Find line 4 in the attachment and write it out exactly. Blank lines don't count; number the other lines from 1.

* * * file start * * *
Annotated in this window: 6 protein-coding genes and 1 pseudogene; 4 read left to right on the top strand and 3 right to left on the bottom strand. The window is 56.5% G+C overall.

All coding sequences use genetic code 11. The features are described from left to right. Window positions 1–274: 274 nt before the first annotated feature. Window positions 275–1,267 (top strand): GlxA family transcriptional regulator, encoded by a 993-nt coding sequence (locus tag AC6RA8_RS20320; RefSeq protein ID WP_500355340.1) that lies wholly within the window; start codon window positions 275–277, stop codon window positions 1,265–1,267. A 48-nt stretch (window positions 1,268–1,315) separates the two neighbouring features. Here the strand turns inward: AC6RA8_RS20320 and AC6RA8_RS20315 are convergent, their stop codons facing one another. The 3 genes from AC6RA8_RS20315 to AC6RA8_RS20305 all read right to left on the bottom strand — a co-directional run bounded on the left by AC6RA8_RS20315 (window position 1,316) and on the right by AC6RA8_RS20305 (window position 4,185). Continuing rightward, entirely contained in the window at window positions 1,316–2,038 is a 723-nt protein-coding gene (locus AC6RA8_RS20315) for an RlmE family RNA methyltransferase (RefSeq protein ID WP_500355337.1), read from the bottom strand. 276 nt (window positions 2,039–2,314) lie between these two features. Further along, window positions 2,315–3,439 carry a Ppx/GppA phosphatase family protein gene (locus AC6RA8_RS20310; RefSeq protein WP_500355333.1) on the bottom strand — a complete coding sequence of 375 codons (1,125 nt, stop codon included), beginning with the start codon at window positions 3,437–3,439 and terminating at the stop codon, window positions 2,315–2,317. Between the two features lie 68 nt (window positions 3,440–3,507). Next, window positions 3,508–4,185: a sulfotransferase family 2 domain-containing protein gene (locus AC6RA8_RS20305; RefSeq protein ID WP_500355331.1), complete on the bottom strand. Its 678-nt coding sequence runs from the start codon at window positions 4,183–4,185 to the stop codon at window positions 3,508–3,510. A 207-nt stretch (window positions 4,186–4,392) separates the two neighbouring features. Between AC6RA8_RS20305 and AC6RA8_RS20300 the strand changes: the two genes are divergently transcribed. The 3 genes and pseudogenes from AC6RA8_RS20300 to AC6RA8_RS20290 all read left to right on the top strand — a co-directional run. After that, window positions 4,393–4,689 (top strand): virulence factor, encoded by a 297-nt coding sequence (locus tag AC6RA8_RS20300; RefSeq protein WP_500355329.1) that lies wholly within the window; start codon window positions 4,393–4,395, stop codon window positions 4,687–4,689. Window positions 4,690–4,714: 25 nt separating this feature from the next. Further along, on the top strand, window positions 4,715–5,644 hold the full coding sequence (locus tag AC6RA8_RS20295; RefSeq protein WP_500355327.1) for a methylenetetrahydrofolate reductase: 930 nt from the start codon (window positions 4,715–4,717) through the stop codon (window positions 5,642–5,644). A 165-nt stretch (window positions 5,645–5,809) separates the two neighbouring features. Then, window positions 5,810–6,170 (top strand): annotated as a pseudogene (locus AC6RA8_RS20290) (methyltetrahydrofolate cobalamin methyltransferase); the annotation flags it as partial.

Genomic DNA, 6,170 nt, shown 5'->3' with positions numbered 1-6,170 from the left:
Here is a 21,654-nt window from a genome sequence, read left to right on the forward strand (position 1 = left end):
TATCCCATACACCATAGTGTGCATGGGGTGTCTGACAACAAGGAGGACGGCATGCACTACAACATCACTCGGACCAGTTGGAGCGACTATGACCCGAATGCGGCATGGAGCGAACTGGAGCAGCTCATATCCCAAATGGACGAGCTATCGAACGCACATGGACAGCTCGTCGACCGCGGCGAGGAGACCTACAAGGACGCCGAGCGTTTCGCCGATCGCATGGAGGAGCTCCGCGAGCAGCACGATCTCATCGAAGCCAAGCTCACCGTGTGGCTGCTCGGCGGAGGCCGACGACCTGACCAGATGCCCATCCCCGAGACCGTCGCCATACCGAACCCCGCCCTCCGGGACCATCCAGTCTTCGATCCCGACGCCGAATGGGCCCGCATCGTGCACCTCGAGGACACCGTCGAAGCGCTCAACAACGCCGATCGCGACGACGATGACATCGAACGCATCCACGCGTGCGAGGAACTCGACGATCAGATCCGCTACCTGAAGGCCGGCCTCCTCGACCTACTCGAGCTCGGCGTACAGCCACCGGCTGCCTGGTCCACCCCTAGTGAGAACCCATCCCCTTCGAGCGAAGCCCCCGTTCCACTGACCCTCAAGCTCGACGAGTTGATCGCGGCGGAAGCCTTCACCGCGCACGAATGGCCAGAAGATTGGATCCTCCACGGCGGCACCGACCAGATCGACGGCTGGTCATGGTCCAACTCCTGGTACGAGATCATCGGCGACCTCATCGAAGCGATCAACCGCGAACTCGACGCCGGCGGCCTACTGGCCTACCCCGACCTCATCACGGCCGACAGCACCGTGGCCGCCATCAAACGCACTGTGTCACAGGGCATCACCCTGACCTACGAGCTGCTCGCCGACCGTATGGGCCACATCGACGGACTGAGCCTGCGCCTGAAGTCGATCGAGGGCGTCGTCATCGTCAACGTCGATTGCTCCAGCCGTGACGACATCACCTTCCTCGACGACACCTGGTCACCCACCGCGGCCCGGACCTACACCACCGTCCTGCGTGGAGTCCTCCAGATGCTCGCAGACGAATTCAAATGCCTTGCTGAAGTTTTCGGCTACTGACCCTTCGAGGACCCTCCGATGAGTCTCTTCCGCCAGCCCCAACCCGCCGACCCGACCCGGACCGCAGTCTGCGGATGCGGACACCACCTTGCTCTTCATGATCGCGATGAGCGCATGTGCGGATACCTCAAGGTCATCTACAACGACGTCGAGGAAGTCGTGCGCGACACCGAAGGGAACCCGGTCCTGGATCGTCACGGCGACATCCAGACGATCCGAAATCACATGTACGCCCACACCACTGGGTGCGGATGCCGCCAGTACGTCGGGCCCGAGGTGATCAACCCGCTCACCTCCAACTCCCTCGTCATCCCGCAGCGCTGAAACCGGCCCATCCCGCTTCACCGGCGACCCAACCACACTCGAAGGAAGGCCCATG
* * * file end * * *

Here is a 21,654-nt window from a genome sequence, read left to right on the forward strand (position 1 = left end):